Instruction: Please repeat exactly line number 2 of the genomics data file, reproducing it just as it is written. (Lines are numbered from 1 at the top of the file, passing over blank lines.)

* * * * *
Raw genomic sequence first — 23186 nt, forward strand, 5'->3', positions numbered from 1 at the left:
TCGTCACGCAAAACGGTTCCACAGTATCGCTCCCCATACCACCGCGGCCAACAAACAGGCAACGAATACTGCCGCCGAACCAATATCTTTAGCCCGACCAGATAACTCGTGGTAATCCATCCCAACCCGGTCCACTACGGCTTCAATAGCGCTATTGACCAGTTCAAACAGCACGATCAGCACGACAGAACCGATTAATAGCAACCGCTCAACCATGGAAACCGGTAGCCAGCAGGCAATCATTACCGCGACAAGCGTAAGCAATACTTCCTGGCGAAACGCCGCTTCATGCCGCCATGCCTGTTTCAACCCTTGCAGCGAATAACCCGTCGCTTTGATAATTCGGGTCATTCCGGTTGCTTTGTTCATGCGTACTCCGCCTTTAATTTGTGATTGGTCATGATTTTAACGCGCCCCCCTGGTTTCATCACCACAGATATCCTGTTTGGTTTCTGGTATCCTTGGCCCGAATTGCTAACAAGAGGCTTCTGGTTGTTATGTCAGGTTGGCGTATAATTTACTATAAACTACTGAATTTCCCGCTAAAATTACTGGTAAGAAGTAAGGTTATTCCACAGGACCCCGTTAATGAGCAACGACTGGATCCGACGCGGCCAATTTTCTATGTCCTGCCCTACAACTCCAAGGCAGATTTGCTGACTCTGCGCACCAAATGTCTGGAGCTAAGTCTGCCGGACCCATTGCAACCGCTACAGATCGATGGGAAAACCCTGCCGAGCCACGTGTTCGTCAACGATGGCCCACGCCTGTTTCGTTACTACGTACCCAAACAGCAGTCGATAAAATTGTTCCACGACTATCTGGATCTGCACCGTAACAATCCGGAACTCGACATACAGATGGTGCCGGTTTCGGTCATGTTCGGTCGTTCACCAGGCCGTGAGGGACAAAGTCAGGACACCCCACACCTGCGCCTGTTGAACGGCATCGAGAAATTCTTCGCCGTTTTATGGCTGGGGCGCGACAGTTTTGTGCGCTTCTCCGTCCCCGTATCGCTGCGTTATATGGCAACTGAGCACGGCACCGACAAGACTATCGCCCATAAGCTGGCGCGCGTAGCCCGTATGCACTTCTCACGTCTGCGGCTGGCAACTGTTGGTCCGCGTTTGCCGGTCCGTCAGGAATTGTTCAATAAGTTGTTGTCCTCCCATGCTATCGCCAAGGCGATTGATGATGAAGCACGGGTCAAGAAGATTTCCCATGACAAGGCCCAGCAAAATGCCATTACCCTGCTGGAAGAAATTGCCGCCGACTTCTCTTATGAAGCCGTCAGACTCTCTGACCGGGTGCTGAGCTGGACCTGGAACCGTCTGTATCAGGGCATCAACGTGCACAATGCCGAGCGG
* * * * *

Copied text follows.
TCGTCACGCAAAACGGTTCCACAGTATCGCTCCCCATACCACCGCGGCCAACAAACAGGCAACGAATACTGCCGCCGAACCAATATCTTTAGCCCGACCAGATAACTCGTGGTAATCCATCCCAACCCGGTCCACTACGGCTTCAATAGCGCTATTGACCAGTTCAAACAGCACGATCAGCACGACAGAACCGATTAATAGCAACCGCTCAACCATGGAAACCGGTAGCCAGCAGGCAATCATTACCGCGACAAGCGTAAGCAATACTTCCTGGCGAAACGCCGCTTCATGCCGCCATGCCTGTTTCAACCCTTGCAGCGAATAACCCGTCGCTTTGATAATTCGGGTCATTCCGGTTGCTTTGTTCATGCGTACTCCGCCTTTAATTTGTGATTGGTCATGATTTTAACGCGCCCCCCTGGTTTCATCACCACAGATATCCTGTTTGGTTTCTGGTATCCTTGGCCCGAATTGCTAACAAGAGGCTTCTGGTTGTTATGTCAGGTTGGCGTATAATTTACTATAAACTACTGAATTTCCCGCTAAAATTACTGGTAAGAAGTAAGGTTATTCCACAGGACCCCGTTAATGAGCAACGACTGGATCCGACGCGGCCAATTTTCTATGTCCTGCCCTACAACTCCAAGGCAGATTTGCTGACTCTGCGCACCAAATGTCTGGAGCTAAGTCTGCCGGACCCATTGCAACCGCTACAGATCGATGGGAAAACCCTGCCGAGCCACGTGTTCGTCAACGATGGCCCACGCCTGTTTCGTTACTACGTACCCAAACAGCAGTCGATAAAATTGTTCCACGACTATCTGGATCTGCACCGTAACAATCCGGAACTCGACATACAGATGGTGCCGGTTTCGGTCATGTTCGGTCGTTCACCAGGCCGTGAGGGACAAAGTCAGGACACCCCACACCTGCGCCTGTTGAACGGCATCGAGAAATTCTTCGCCGTTTTATGGCTGGGGCGCGACAGTTTTGTGCGCTTCTCCGTCCCCGTATCGCTGCGTTATATGGCAACTGAGCACGGCACCGACAAGACTATCGCCCATAAGCTGGCGCGCGTAGCCCGTATGCACTTCTCACGTCTGCGGCTGGCAACTGTTGGTCCGCGTTTGCCGGTCCGTCAGGAATTGTTCAATAAGTTGTTGTCCTCCCATGCTATCGCCAAGGCGATTGATGATGAAGCACGGGTCAAGAAGATTTCCCATGACAAGGCCCAGCAAAATGCCATTACCCTGCTGGAAGAAATTGCCGCCGACTTCTCTTATGAAGCCGTCAGACTCTCTGACCGGGTGCTGAGCTGGACCTGGAACCGTCTGTATCAGGGCATCAACGTGCACAATGCCGAGCGG